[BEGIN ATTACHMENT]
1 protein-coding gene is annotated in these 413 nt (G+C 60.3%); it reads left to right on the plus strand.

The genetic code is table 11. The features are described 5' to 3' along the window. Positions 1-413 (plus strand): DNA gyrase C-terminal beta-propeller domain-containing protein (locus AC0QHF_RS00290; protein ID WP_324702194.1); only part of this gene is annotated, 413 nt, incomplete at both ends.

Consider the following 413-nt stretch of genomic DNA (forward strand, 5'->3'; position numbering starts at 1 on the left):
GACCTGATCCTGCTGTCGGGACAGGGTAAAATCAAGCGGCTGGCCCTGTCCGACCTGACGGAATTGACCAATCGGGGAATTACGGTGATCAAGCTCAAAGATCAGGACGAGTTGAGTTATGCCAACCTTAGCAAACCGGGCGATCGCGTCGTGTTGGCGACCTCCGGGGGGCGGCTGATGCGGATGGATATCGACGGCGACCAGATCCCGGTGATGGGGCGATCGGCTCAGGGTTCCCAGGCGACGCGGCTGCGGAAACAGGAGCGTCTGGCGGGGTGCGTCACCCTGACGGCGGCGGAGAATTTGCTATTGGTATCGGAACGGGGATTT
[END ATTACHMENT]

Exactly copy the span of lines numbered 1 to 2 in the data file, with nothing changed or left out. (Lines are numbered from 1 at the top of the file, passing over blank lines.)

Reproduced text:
1 protein-coding gene is annotated in these 413 nt (G+C 60.3%); it reads left to right on the plus strand.

The genetic code is table 11. The features are described 5' to 3' along the window. Positions 1-413 (plus strand): DNA gyrase C-terminal beta-propeller domain-containing protein (locus AC0QHF_RS00290; protein ID WP_324702194.1); only part of this gene is annotated, 413 nt, incomplete at both ends.